43.The work of an OPD, particularly those dealing with monitoring patients under anaesthetic or coming round from anaesthesia post a surgical procedure is one where trust is important. Patients must be able to have trust and confidence in the honesty and integrity in those who are looking after them during surgical procedures. Not being able to have such reliance could have significant consequences, and cause unnecessary stress for patients and their loved ones.
44.The Panel took this into account in deciding whether the Registrant’s fitness to practise is currently impaired, it also took the view that, because of the serious nature of the misconduct, public confidence in the profession and the regulatory process would be undermined if a finding of impairment were not made in this case.
45.For all of these reasons, the Panel finds that the Registrant’s fitness to practise is impaired on the basis of the ‘public’ component in this case.
46.Accordingly, it is the Panel’s finding that the Registrant’s fitness to practise is impaired on the public component but not on the personal.
Decision on Sanction:
47.Having found that the Registrant’s fitness to practise is currently impaired by reason of his misconduct, the Panel went on to consider the question of sanction. It heard brief submissions from Mr Foxsmith and from the Registrant. The Registrant’s submission included the following points:
•An earnest apology to the public, the Tribunal, to everyone in the room, to the Trust, the Agency, his profession as a whole, and his family;
•Gratitude for recognising the personal journey that he has been on over the last 5 years;
•How momentous the changes he faces this year will be, in both attending this hearing and in becoming a father;
•He did not set out to create a situation intentionally, which permitted dishonesty;
•In considering proportionality, whether the Panel can consider the finding of impairment sufficient to mark the public interest, and if not, whether his work over the last 5 years where he has worked conscientiously in order to make reparation, is sufficient to instill the necessary confidence in the public;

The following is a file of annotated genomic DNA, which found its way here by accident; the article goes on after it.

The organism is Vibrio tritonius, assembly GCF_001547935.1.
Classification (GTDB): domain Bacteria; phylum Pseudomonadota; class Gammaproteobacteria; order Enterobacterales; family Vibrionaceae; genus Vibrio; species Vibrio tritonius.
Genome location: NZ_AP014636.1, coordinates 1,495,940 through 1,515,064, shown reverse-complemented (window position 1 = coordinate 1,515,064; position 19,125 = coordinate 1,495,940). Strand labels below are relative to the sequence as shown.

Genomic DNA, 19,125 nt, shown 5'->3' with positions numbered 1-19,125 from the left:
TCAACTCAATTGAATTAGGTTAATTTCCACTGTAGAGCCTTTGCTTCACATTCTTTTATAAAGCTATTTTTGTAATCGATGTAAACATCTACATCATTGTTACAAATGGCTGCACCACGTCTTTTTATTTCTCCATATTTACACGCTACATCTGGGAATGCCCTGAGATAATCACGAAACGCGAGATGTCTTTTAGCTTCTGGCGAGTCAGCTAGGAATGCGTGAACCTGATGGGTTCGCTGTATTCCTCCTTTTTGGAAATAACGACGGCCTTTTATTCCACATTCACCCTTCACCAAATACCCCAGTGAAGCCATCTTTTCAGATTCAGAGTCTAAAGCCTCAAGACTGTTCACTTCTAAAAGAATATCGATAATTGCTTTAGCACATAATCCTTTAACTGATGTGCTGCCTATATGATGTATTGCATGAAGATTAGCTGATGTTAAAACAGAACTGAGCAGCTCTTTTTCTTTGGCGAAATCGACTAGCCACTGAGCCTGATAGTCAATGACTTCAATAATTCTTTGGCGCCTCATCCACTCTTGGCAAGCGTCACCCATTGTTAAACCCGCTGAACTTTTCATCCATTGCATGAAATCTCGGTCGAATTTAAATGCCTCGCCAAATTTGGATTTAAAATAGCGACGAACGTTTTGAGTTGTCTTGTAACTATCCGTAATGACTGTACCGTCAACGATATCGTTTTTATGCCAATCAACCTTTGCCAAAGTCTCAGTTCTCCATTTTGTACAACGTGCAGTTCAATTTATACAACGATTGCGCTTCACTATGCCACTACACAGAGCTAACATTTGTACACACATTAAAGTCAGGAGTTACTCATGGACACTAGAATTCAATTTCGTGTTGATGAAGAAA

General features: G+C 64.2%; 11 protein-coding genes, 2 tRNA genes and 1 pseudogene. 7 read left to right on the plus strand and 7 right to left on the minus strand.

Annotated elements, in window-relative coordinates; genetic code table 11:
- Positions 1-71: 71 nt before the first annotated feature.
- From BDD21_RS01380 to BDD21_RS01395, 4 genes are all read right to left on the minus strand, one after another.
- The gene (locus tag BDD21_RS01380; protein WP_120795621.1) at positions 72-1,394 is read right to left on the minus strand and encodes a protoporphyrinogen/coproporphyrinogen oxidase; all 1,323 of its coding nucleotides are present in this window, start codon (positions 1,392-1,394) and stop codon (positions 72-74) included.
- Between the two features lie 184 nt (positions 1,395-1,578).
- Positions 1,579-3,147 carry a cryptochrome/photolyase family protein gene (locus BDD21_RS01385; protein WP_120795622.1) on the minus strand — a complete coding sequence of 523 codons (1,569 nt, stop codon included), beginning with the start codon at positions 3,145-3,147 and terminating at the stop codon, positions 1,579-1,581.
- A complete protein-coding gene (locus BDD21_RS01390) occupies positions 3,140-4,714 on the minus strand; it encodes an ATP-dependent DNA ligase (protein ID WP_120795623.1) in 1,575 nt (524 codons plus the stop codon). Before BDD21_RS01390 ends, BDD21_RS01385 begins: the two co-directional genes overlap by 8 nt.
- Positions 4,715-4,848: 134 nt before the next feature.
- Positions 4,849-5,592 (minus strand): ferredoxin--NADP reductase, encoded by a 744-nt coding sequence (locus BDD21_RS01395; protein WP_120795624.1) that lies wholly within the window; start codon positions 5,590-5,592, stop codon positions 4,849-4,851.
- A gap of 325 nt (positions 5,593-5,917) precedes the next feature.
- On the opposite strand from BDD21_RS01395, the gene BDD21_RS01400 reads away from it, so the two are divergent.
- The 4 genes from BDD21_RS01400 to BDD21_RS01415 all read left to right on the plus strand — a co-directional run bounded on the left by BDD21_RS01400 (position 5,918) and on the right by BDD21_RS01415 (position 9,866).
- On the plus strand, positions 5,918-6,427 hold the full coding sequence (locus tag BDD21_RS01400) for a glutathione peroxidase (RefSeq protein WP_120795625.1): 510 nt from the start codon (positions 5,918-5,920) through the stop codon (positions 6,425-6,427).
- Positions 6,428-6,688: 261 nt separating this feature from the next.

•That the last 5 years, with the uncertainties and legal processes has been a heavy punishment already, given that he did not intentionally set out to be dishonest;
•That the imposition of even a Caution Order on his prospects could be marked, given that he obtains work via an Agency, rather than working under a contract of employment as a permanent member of staff.
48.Before reaching its decision, the Panel considered the HCPC Indicative Sanctions Policy and accepted the advice of the Legal Assessor.
49.In deciding what sanction, if any, to impose, the Panel has reminded itself that the purpose of sanctions is not to be punitive but to protect service users and the public interest, although a sanction may have a punitive effect. The Panel has taken into account the principle of proportionality, balancing the interests of the public with those of the Registrant.
50.It is usual to impose a sanction where there is a need to demonstrate to the public and to registrants the importance of adhering to the fundamental requirement of keeping high standards of personal conduct by declaring and upholding proper standards of professional behaviour. This is similarly the case where there is also a need to maintain public confidence in the profession and the regulatory process. In this instance the Panel has found impairment on the public component alone.
51.The Panel considered the aggravating and the mitigating factors.
52.The aggravating factors are:
•The dishonesty was serious, a breach of trust, causing loss to the Registrant’s employer, while providing personal gain for the Registrant;
•This was an opportunist course of action, which required the acceptance of different jobs, while submitting further certificates signing him off as unfit to work;
•Apart from his initial admissions in accepting that he had worked whilst signed off as unfit to work, he has since admitted he was “naïve” in not considering he was being dishonest. The Registrant has shown remorse, and provided an apology to the Trust and to the Agency;
53.The mitigating factors are:
•The Registrant is of previous good character;